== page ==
As the Nationwide becomes the latest in a string of vested interests finally to concede we’re in an overheated housing market, and London’s Telford Homes talks of a four-year waiting list for its properties in London, it’s timely to look at the knock-on effects of a sudden end to the property bubble.
Negative equity, collapsing consumer confidence and a fall in retail sales of furniture, fridges and other expensive house-move items are the obvious hangover symptoms. But equally pernicious – and of wider political importance – is the direct impact on jobs.
According to the Office for National Statistics, no fewer than 136,000 more people are now employed in the construction sector than a year ago, before the Help to Buy and other bubble-inflating initiatives really started to bite. That makes it by far the biggest creator of jobs in the whole economy, accounting for one in every five posts created over that period.
The figures are even more pronounced if you drill down into the data covering solely our rising army of the self-employed. This shows that, of the 136,000 new construction jobs, 83,000 were working for themselves. Another way of looking at that is that one in four self-employed jobs created since early 2013 were in construction. And these are only the legit building hires that go through the government statisticians.
Construction work is predominantly done by men, but the percentage increases in new employment since the property boom are even more pronounced when it comes to women in associated property jobs – estate agents and the like – where 34,000 more women, up 20 per cent, are now employed in the sector than a year ago.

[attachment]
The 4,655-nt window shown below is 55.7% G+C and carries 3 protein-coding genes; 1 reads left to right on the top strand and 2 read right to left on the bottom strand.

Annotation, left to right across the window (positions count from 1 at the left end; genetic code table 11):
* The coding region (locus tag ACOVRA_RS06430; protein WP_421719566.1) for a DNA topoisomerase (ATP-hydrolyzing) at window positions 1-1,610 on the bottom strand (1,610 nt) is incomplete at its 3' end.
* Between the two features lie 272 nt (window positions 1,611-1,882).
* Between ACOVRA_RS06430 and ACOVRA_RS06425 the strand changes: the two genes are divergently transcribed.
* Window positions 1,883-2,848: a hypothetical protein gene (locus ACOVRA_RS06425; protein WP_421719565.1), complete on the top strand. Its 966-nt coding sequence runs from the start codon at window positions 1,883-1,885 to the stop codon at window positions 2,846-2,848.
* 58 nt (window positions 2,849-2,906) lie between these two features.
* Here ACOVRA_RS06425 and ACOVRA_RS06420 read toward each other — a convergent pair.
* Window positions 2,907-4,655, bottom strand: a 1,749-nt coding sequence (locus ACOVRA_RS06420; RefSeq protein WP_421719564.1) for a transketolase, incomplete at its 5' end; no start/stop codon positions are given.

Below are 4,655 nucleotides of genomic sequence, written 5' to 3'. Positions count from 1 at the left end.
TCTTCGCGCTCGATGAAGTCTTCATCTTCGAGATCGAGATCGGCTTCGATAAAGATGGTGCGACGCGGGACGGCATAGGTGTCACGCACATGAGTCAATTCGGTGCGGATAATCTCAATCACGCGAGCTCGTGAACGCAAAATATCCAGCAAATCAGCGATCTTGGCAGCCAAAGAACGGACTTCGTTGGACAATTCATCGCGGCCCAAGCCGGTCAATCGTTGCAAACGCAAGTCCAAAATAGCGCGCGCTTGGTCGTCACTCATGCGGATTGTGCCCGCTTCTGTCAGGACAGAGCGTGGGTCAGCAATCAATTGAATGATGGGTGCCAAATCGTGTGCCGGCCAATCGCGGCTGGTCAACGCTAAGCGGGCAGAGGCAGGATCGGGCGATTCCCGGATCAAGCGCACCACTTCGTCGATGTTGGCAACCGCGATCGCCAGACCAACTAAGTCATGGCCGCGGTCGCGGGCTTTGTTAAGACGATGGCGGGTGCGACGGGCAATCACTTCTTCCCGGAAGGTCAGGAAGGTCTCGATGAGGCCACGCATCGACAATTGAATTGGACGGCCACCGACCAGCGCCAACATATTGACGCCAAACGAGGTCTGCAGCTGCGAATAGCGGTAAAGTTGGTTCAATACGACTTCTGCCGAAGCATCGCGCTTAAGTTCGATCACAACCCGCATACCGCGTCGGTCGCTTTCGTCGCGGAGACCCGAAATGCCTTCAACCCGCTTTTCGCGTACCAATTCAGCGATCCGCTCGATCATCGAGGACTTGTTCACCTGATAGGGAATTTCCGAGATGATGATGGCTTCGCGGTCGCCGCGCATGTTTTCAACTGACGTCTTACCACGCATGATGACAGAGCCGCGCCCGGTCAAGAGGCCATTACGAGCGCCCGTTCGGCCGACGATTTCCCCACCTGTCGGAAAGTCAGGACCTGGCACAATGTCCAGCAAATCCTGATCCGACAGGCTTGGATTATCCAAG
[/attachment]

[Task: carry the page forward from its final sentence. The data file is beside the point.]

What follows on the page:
What can we conclude from all this? Only one thing – a bursting of the property bubble would be a disaster for employment. And, given the high number of self-employed on building sites who can be sacked at the drop of a hard hat, that jobs crisis could be rapid. Fast enough to cause further dissatisfaction among working-class voters before next May.
Something for the Chancellor, and the Bank of England, to chew over before dismantling Help to Buy, pushing up interest rates or clamping down on mortgage lending.
London, where the bubble is biggest and most fragile, might not be so resilient to Nigel Farage’s charms after all.